Vienna, May 31 – The Russian interior ministry says that the number of protest actions, sanctioned and not, increased from 1269 in the first quarter of 2009 to 4900 in the same period this year, nearly by a factor of four, not counting election campaign meetings, and that the number of people taking part in these demonstrations this year was just under 1.8 million.
Mikhail Sukhodolsky, first deputy interior minister, noted that the number of unsanctioned demonstrations within this figure had increased more than twice over the same period but he stressed that the number of participants in them remained small – 6300 – and their location restricted largely to the two capitals, Samara oblast and Daghestan.
In commenting on these figures today, Mikhail Yakovlev of “Novaya versiya” says that Moscow officials have not yet completed their count of protests in the second quarter but that “according to unofficial reports, the number of protests not only has not fallen but even has grown significantly” (versia.ru/articles/2010/may/31/akcii_protesta_v_rossii).
The powers that be, Yakovlev continues, are responding with a combination of carrots and sticks. In the Mezhdurechensk miners case, Nina Ostanina, a KPRF deputy says, they are simultaneously using the OMON and threatening the strikers with criminal charges and dismissals and promising that some of the workers’ complaints will be addressed.
According to Yakovlev, this approach “justified itself” at least in this case, not only preventing the protest from becoming an uprising, as many were predicting, but even meaning that when demonstrators elsewhere came out in support of the miners, the miners themselves did not go into the streets and the OMON units which had been brought in were withdrawn.
That of course does not mean, the “Novaya versiya” journalist says, that “the question is resolved.”And he cites Svetlana Klimova, of the Academy of Sciences Institute of Sociology on that point. “The protest potential, if one understands those words to mean the number of people ready to go into the streets is quite high and approaches approximately 40 percent.”
“However,” the Moscow scholar continues, “the level of readiness to organize and take part in strikes is categorically low. It is much lower that it ought to be given the situation that workers now find themselves in” and appears to reflect their fears of what the powers that be, public and private, may be able to do to them if they strike.
Nonetheless, Yakovlev continues, the reasons for the rise in the number of protests is clear: “as a result of the crisis, the real incomes of the majority of Russians have markedly fallen.” And thus it is no surprise that despite these fears, the number of “unregistered strikes has increased more than 1.5 times in comparison with 2008.”
According to the Russian government’s statistical office, Rosstat, the crisis has eased in 2010, a claim that many commentators dispute and that many Russians do not yet feel, but “nevertheless,” the journalist says, “protest attitudes in society are growing at impressive tempos.”
Aleksey Mukhin, general director of the Moscow Center of Political Information, suggests that this is the result of the buildup of anger among people who did not protest earlier. “Those who reacted to economic instability immediately have already expressed their dissatisfaction.”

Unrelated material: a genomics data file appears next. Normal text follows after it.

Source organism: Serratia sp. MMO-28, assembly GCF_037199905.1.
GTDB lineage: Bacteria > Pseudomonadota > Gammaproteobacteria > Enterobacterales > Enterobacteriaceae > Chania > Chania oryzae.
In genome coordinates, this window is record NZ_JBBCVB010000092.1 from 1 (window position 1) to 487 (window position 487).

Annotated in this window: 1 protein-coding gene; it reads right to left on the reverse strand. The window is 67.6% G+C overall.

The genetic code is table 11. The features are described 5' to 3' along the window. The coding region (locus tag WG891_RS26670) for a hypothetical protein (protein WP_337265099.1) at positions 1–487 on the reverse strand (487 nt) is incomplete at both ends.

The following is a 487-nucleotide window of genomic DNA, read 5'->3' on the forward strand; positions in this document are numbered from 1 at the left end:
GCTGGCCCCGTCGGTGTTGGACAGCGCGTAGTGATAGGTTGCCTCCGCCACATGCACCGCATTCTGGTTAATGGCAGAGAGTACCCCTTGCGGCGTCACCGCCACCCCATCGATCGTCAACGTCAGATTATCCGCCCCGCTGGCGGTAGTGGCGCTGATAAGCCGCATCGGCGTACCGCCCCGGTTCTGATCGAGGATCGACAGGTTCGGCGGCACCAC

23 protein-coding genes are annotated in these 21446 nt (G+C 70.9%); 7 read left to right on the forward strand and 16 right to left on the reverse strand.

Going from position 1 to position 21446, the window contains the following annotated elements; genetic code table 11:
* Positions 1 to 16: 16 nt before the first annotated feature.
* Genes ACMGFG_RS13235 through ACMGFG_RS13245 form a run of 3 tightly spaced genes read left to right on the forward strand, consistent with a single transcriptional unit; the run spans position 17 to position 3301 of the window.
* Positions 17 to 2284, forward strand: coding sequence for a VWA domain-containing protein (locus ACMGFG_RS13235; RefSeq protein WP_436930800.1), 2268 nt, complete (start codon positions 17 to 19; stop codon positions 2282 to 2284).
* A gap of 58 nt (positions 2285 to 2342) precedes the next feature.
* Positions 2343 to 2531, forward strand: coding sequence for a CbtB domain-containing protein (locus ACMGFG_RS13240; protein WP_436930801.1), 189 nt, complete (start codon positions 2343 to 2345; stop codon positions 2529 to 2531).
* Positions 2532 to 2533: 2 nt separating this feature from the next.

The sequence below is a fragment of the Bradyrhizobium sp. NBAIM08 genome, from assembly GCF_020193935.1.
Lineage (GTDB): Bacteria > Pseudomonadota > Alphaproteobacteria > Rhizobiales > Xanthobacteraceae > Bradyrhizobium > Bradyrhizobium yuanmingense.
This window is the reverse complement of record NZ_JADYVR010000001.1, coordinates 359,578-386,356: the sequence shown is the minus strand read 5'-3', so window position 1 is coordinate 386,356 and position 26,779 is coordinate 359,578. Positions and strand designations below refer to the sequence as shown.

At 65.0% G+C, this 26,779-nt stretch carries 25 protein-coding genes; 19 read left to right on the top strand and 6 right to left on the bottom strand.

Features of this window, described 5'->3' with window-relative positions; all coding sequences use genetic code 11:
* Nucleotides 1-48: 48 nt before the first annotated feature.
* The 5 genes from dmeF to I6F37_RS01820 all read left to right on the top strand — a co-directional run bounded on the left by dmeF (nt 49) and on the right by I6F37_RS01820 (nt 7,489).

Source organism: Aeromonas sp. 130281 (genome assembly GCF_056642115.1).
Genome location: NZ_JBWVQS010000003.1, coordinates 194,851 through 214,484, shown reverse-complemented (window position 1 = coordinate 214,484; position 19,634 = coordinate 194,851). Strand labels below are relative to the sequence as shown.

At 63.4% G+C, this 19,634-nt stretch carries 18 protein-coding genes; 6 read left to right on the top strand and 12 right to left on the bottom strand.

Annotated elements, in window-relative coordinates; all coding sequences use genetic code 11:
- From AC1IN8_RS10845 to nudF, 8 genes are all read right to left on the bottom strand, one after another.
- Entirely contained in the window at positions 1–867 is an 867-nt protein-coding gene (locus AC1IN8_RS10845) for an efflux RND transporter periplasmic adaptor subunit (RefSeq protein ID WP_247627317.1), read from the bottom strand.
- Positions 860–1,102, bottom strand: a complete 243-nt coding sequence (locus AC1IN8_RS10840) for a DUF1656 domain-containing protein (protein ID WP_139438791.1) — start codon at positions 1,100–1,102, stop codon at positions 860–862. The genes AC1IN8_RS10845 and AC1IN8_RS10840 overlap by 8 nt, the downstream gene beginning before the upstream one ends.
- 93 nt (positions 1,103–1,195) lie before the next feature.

“Now,” he says, “there is a second wave which represents something more dangerous “because these people are approaching the issue of advancing their own economic and political demands in a more carefully thought out way,” a shift that can be seen from the change in composition of those taking part and their greater preparation before doing so.
The “second wave” demonstrators, Mukhin says, have drawn lessons from what has happened to protesters up to now and “in part they are able to ride the wave of popular anger.” That makes their actions more likely to attract support and thus “more dangerous” for the powers that be in the Kremlin.
Despite that, he continues, “there is no basis to suggest that this wave will be able to change the existing system of power as the leaders of the opposition hope.” The powers that be have learned to and are prepared both to use force and to sacrifice relatively junior officials to meet the anger of the crowds while making promises for the future.
So far, Moscow has not been willing to fire any governor because that would reflect back upon the people in the center who chose that individual, although that could change. Oksana Goncharenko, a researcher at the Moscow Center of Political Conjuncture, says that Kaliningrad’s Georgy Boos may be in trouble but Kemerovo’s Aman Tuleyev is not.
Boos has a problem, she suggests, because elections are scheduled in his oblast this fall, but Tuleyev is in “a more favorable position.” He was “recently reappointed and a rapid retirement would have an impact on the reputation of President Dmitry Medvedev,” who took that step.
Consequently, the contest between the protesters and the powers that be will continue, with the former growing in number and sophistication but the latter learning as well, developing new combinations of carrots and sticks that may not prevent many from demonstrating but that are likely for the time being to prevent the protests from shaking the foundations of the system.